How do we look at ourselves objectively? What if we’re not getting what we need? Are we allowed to change? These are some of the questions tackled by History, a web series created by Jack Tracy with Necessary Outlet Productions. The six episode series follows Jamie, a thirty-something New York lawyer who has recently broken up with Jared, his boyfriend of five years. The show intersperses the present, where Jamie is navigating his new single life, with flashbacks to his relationship; each glimpse of the past offers a new piece of information that both complicates and clarifies the character. Though the show centers on Jamie’s dating life, it’s also a story about friendships, being young in New York, and the challenging process of realizing who we are and what we want.
I had the pleasure of speaking with Tracy over email about the importance of self-reflection, the question of authenticity, and the trap of serving too many masters.
Carrie Mullins: This question of learning and evolving from our past — or being dragged down by it — is a major theme of the show. What made you decide to create a web series around this conceit?
Jack Tracy: I wanted to emphasize the importance of self-reflection, which is something I try very hard to integrate into my daily life. Plenty of people go to therapy, plenty of people use friends as therapy, but in my experience it’s exceptionally rare for a person, aided or un-aided, to actually look back at the common themes in their life or current behaviors and say, “Oh, this is why I do that” — let alone make changes because of it.
It’s so important to do because that’s how you grow as a person. And it’s so difficult because inherent in that sort of reflection is an admission of fault or weakness or willful blindness. It’s not fun to call yourself out, it’s much easier to judge others. But to become a better person than the one you are today, and we all have room for improvement, checking yourself, without indicting yourself for what you might uncover as a “flaw”, is vital.
checking yourself, without indicting yourself for what you might uncover as a “flaw”, is vital
So I wanted my show not only to champion self-reflection, but also to show that it can be a reward in and of itself. Self-awareness alone, even if you can’t fix what you’ve identified quite yet, is great. It’s OK to just realize why things tend to go a certain way for you, accept the admission, and move forward with that knowledge. It’s quite empowering.
Photographs: Necessary Outlet Productions
CM: Jamie is the heart of the show. Can you talk a little about the process of creating his story? You’re a lawyer as well, is that correct? Did you bring any of your own experiences to the writing?
JT: The story is based off of my own experiences as reflected through Jamie, which is actually my mother’s name. I am named after my father, but my mother has been the guiding parental force in my life and so I thought it was only appropriate that I name my fictional self after her.
I went through a breakup, and aftermath, very similar to Jamie’s and I actually wrote all six episodes of the show while I was going through most of what is depicted as “the present” timeline in History — meeting the real life Will, Matthew and Ted, who all very much exist. So does Dog — Matthew’s cat — whose real name is Food and who plays Dog in images in the show. That was all about 3 1/2 years ago.
Emotionally, I was probably at the lowest I’d ever been. In fact, it’s really hard to see Facebook trudge up the old posts on their anniversaries — my disastrous move, announcing the breakup, seeing the friends peel away — because now I see just how fragile I was at the time by the complete destruction of my day-to-day life in nearly every respect. But, I was able to have enough awareness at the time to realize that those feelings are valuable creatively. I was also just starting to explore screenwriting at the time so I said to myself, write your story, and everything you feel while you still feel it, before you forget it, in hopes that it would become useful one day. Three years later when I achieved a good quality of life, I decided it was time to bring it to life.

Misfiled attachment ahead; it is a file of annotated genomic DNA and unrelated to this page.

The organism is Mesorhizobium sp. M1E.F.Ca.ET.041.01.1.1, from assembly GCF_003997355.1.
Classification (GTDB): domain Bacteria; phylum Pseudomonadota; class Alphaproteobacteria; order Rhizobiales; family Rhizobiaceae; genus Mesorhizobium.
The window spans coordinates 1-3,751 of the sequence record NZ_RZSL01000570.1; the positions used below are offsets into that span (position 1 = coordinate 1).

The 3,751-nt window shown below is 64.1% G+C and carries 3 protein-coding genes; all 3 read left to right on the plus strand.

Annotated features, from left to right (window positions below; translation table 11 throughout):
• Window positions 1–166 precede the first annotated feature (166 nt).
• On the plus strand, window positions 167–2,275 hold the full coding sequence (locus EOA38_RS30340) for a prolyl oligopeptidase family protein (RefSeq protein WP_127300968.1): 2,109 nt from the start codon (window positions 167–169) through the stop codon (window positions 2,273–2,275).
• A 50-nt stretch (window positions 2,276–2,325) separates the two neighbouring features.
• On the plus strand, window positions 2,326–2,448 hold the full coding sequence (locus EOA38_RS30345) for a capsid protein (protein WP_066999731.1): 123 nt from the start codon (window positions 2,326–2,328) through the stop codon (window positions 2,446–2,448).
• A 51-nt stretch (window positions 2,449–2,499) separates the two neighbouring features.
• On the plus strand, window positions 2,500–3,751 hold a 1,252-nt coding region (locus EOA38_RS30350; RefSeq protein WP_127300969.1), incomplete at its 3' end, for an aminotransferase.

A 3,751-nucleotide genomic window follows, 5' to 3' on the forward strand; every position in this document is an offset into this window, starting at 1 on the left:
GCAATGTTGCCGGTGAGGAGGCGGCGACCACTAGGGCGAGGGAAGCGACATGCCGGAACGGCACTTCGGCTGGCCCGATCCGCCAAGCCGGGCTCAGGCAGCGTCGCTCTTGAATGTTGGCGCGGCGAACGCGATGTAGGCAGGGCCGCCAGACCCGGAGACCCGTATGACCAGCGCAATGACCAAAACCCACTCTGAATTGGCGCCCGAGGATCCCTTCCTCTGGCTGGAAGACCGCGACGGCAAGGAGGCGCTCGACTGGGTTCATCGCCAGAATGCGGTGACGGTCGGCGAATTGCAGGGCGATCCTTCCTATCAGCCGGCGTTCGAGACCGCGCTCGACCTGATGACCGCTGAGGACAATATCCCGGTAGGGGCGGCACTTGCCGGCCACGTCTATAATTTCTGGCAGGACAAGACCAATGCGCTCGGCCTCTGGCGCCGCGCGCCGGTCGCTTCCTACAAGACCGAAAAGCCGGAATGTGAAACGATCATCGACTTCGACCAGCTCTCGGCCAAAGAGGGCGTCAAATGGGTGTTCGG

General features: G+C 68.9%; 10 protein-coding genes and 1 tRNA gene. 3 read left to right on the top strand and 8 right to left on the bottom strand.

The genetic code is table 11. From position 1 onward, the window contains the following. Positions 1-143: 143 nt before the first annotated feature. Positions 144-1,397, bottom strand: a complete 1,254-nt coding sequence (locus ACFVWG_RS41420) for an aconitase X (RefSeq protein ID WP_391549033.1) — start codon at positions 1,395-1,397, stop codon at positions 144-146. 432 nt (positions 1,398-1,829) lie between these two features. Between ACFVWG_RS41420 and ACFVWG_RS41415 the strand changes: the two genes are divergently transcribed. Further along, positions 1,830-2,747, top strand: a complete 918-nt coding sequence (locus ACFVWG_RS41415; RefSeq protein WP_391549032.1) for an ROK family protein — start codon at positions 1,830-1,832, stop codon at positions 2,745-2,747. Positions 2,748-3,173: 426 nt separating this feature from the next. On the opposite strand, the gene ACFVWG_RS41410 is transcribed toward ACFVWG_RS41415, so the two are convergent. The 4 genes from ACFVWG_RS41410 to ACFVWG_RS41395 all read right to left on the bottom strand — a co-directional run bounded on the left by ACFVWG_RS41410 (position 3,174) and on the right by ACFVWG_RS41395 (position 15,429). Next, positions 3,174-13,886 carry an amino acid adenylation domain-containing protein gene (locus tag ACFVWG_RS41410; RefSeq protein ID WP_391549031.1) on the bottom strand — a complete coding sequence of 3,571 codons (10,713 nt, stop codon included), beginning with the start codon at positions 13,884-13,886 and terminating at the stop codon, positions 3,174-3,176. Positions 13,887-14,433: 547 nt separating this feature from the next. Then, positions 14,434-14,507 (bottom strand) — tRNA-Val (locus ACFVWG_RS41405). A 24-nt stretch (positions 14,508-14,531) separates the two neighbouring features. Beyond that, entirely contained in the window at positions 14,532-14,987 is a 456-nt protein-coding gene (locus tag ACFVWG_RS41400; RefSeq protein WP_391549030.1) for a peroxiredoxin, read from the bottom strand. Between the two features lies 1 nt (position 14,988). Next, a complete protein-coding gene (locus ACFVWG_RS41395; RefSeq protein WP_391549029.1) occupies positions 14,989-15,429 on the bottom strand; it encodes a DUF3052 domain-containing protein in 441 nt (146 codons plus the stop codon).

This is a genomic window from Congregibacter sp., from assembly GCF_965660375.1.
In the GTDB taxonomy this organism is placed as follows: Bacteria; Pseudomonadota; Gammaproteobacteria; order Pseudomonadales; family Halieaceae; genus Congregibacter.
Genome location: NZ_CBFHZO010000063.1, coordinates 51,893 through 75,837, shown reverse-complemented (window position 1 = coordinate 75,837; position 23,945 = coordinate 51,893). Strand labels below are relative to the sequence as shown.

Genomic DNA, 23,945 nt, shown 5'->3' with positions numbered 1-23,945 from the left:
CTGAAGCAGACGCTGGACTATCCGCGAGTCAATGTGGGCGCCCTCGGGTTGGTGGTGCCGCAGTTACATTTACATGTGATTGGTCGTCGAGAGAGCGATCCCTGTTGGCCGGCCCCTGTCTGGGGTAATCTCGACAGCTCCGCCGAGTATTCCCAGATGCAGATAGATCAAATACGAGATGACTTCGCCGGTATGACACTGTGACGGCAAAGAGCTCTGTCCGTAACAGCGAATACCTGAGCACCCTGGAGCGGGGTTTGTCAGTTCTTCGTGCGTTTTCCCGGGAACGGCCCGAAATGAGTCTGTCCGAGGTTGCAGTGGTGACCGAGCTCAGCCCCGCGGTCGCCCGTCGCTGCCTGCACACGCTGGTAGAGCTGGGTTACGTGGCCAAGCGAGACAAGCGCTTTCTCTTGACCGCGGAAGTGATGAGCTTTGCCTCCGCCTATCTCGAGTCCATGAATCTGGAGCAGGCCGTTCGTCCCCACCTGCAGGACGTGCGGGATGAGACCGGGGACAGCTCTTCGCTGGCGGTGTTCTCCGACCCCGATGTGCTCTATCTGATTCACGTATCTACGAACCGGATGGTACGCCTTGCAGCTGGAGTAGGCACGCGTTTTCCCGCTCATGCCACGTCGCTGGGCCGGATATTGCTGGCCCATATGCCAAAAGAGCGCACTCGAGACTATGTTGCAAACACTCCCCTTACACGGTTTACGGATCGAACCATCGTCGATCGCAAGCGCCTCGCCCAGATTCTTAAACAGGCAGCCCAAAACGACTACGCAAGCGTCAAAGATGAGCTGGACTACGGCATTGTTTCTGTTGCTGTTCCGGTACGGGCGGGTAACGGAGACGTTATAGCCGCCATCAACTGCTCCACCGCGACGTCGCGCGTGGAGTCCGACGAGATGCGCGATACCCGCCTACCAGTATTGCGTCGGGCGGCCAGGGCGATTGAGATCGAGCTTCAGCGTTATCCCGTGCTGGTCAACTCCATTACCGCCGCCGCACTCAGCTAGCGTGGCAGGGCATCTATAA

And yes, I am still a lawyer! I run a legal analysis department for a market-leading business intelligence service. But artistic expression is a necessity for me, I’ve learned, and so to foster my need for a creative outlet I created “Necessary Outlet Productions” to produce works like History.
Photographs: Necessary Outlet Productions
CM: History employs flashbacks to create the emotional backstory for Jamie. They let you explore the issues around his relationship with Jared. Can you talk a little about juxtaposing his life as a single guy versus one in a long term relationship?
JT: Well for Jamie, his relationship with Jared was him “playing house” in his 20s. He did what society told him would make him happy — find a good looking guy of equal financial means, get a nice apartment on the Upper West Side, take fun vacations, climb social ladders, network, eat at fancy restaurants, and go to nice parties. And while Jamie and Jared may have been happy to start, may have had a connection as really great friends, it soured because of all the things that weren’t there that Jamie was made to feel he was wrong to ask for in the first place. The things that really matter to him — unwavering loyalty and sexual chemistry. Things that he was made to believe — by society, by others — were expectations that he should give up on because he was getting everything else from Jared. Jamie believed his friendships were just how friendships worked, that sex just wanes in any relationship, and to ask for more from friends was unreasonable and to prioritize sex was morally bankrupt.
And at the same time all that is going on, Jamie is learning and accepting his own “gayness.” Jamie and Jared were in their 20s, so not only were they maturing as young adults but they were also getting comfortable with what it was to be gay. Dealing with and slowly shedding all of that ingrained homophobia that I think most gay people my age are burdened with — even if you are out and proud as early as high school. There’s still something inside you that labels certain interests or mannerisms as “too gay” or “too queeny” — things that you must steer clear of to be acceptable, things that are unattractive in yourself and others, things that even make you a “lesser” gay in the pecking order. And while Jamie was slowly abandoning all of that external judgment in favor of just being himself, Jared wasn’t going with him on that journey. So while the relationship was strained due to what was missing, at the same time Jared was becoming Jamie’s biggest critic as they grew apart, sowing further discord.